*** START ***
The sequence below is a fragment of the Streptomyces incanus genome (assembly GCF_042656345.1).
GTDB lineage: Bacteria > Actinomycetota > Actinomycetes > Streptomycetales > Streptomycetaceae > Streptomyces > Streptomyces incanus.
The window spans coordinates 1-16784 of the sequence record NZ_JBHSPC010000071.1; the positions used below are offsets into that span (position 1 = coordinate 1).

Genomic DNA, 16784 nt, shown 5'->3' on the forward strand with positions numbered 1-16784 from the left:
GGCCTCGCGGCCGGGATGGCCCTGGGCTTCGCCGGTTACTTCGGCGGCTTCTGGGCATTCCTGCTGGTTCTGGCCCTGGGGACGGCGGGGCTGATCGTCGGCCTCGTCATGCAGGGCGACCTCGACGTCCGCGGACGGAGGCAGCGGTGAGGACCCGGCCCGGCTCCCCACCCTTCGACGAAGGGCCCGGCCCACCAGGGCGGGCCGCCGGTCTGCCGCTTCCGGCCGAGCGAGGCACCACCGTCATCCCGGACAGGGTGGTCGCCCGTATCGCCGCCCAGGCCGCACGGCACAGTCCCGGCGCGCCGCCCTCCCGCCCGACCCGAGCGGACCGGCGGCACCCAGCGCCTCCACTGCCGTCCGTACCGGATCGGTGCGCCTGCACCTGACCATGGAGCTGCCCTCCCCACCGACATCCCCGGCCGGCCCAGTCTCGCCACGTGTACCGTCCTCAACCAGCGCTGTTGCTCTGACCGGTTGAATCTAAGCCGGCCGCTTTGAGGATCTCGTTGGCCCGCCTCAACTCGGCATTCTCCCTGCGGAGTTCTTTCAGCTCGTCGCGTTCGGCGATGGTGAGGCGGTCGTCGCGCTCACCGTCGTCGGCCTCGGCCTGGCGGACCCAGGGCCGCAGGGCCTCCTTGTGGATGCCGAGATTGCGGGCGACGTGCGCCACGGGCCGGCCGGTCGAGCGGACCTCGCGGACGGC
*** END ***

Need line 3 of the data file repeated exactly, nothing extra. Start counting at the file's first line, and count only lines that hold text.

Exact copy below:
The window spans coordinates 1-16784 of the sequence record NZ_JBHSPC010000071.1; the positions used below are offsets into that span (position 1 = coordinate 1).